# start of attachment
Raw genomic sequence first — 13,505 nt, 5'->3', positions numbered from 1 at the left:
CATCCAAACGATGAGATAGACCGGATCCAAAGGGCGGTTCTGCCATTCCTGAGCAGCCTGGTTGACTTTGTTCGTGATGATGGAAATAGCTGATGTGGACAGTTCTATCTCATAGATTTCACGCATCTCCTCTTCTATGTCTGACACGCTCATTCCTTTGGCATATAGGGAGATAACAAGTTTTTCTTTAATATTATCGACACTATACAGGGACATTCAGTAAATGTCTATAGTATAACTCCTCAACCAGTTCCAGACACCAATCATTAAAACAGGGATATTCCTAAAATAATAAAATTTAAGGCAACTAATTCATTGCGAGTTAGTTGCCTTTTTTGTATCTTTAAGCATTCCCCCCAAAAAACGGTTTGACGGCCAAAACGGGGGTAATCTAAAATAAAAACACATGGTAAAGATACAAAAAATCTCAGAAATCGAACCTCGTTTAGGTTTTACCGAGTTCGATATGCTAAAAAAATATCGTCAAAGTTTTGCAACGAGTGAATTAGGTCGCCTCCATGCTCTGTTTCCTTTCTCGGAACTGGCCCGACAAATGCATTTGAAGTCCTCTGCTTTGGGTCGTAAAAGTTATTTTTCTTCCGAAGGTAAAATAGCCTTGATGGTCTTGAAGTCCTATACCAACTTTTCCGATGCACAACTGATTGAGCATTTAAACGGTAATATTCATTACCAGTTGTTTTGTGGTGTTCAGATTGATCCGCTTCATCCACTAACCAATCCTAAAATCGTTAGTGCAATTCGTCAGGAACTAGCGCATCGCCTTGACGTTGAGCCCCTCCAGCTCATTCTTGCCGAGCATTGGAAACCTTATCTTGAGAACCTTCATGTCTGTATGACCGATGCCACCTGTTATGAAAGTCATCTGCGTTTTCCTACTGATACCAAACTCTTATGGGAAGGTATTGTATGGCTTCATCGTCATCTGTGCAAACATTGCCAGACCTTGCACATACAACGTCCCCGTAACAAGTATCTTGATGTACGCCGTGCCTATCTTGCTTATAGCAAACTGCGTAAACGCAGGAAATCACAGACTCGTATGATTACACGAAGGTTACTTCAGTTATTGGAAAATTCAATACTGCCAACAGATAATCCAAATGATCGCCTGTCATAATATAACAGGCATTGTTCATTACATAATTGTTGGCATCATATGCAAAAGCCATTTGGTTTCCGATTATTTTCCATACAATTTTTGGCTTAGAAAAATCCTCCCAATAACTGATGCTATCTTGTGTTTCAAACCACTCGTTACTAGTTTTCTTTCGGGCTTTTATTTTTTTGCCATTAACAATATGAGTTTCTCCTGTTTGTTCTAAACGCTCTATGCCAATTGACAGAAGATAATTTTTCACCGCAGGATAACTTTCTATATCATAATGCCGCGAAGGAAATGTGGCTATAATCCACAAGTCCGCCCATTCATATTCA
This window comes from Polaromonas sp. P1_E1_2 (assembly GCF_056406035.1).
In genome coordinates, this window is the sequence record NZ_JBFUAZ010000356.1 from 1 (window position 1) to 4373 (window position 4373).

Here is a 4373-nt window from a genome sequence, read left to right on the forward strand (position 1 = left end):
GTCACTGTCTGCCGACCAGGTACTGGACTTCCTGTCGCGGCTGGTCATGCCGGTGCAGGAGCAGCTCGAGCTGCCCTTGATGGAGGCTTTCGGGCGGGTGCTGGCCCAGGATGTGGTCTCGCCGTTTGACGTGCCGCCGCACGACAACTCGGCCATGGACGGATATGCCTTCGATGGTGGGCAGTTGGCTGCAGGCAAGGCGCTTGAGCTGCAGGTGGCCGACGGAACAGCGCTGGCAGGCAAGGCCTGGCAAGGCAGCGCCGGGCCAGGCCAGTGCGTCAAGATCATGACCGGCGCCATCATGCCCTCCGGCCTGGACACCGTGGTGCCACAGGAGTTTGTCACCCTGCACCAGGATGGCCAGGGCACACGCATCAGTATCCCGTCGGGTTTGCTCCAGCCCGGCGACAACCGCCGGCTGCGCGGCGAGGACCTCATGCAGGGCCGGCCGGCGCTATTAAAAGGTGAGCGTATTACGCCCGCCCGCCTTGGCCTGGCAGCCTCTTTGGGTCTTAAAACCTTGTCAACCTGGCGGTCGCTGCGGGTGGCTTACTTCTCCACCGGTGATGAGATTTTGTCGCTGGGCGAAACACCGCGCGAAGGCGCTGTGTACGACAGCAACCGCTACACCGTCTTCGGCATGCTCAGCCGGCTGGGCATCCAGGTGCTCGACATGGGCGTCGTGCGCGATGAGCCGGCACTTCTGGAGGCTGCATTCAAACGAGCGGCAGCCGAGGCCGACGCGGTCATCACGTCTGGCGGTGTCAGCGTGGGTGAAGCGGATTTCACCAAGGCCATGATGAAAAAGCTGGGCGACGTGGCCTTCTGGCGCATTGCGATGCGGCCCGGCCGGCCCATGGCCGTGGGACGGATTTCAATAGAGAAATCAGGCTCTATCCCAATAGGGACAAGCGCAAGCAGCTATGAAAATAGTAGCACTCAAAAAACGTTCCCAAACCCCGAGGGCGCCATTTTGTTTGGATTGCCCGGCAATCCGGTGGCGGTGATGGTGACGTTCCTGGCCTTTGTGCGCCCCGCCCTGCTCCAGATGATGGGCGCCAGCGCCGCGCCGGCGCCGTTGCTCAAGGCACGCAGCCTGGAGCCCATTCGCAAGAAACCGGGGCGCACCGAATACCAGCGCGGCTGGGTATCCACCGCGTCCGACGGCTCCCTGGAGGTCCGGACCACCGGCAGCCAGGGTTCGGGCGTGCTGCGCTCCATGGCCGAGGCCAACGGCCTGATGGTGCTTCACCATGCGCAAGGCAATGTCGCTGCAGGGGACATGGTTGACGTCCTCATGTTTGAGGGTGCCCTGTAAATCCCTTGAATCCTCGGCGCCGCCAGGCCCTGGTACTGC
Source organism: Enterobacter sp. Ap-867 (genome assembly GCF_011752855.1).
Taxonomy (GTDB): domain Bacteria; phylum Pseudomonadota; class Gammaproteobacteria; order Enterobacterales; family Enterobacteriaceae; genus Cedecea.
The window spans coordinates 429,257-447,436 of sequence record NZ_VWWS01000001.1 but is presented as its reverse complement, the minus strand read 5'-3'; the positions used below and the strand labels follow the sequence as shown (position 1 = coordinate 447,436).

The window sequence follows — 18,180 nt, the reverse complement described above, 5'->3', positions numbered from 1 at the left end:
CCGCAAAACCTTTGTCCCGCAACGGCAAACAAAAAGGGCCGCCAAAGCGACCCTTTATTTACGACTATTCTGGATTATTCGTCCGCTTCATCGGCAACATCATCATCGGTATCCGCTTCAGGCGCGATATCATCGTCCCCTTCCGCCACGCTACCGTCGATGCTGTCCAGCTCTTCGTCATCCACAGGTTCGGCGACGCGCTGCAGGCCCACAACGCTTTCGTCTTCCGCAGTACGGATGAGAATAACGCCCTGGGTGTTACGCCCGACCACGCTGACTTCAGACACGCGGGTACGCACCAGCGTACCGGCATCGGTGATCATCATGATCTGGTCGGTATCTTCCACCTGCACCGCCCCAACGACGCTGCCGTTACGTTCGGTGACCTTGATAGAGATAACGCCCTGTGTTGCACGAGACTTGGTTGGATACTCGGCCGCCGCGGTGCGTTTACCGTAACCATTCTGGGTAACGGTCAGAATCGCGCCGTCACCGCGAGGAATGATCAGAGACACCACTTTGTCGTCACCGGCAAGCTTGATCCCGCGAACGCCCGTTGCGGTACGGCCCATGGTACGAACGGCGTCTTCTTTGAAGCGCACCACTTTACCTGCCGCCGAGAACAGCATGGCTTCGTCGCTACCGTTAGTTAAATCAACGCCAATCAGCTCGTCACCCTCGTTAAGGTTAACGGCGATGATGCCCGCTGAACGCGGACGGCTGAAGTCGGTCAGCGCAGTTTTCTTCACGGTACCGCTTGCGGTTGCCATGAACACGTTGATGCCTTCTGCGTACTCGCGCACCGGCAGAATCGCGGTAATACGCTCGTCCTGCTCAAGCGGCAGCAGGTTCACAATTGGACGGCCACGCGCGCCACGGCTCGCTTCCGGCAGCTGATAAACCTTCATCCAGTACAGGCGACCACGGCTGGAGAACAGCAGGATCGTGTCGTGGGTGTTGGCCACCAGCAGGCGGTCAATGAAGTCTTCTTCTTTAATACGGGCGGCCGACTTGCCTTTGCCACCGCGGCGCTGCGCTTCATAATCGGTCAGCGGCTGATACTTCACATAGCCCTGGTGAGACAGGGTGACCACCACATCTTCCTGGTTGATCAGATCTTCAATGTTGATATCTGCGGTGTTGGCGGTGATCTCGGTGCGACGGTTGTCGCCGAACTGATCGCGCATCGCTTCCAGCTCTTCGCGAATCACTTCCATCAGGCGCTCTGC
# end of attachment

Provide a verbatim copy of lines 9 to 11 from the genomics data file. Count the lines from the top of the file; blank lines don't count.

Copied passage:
The window spans coordinates 429,257-447,436 of sequence record NZ_VWWS01000001.1 but is presented as its reverse complement, the minus strand read 5'-3'; the positions used below and the strand labels follow the sequence as shown (position 1 = coordinate 447,436).

The window sequence follows — 18,180 nt, the reverse complement described above, 5'->3', positions numbered from 1 at the left end:
CCGCAAAACCTTTGTCCCGCAACGGCAAACAAAAAGGGCCGCCAAAGCGACCCTTTATTTACGACTATTCTGGATTATTCGTCCGCTTCATCGGCAACATCATCATCGGTATCCGCTTCAGGCGCGATATCATCGTCCCCTTCCGCCACGCTACCGTCGATGCTGTCCAGCTCTTCGTCATCCACAGGTTCGGCGACGCGCTGCAGGCCCACAACGCTTTCGTCTTCCGCAGTACGGATGAGAATAACGCCCTGGGTGTTACGCCCGACCACGCTGACTTCAGACACGCGGGTACGCACCAGCGTACCGGCATCGGTGATCATCATGATCTGGTCGGTATCTTCCACCTGCACCGCCCCAACGACGCTGCCGTTACGTTCGGTGACCTTGATAGAGATAACGCCCTGTGTTGCACGAGACTTGGTTGGATACTCGGCCGCCGCGGTGCGTTTACCGTAACCATTCTGGGTAACGGTCAGAATCGCGCCGTCACCGCGAGGAATGATCAGAGACACCACTTTGTCGTCACCGGCAAGCTTGATCCCGCGAACGCCCGTTGCGGTACGGCCCATGGTACGAACGGCGTCTTCTTTGAAGCGCACCACTTTACCTGCCGCCGAGAACAGCATGGCTTCGTCGCTACCGTTAGTTAAATCAACGCCAATCAGCTCGTCACCCTCGTTAAGGTTAACGGCGATGATGCCCGCTGAACGCGGACGGCTGAAGTCGGTCAGCGCAGTTTTCTTCACGGTACCGCTTGCGGTTGCCATGAACACGTTGATGCCTTCTGCGTACTCGCGCACCGGCAGAATCGCGGTAATACGCTCGTCCTGCTCAAGCGGCAGCAGGTTCACAATTGGACGGCCACGCGCGCCACGGCTCGCTTCCGGCAGCTGATAAACCTTCATCCAGTACAGGCGACCACGGCTGGAGAACAGCAGGATCGTGTCGTGGGTGTTGGCCACCAGCAGGCGGTCAATGAAGTCTTCTTCTTTAATACGGGCGGCCGACTTGCCTTTGCCACCGCGGCGCTGCGCTTCATAATCGGTCAGCGGCTGATACTTCACATAGCCCTGGTGAGACAGGGTGACCACCACATCTTCCTGGTTGATCAGATCTTCAATGTTGATATCTGCGGTGTTGGCGGTGATCTCGGTGCGACGGTTGTCGCCGAACTGATCGCGCATCGCTTCCAGCTCTTCGCGAATCACTTCCATCAGGCGCTCTGC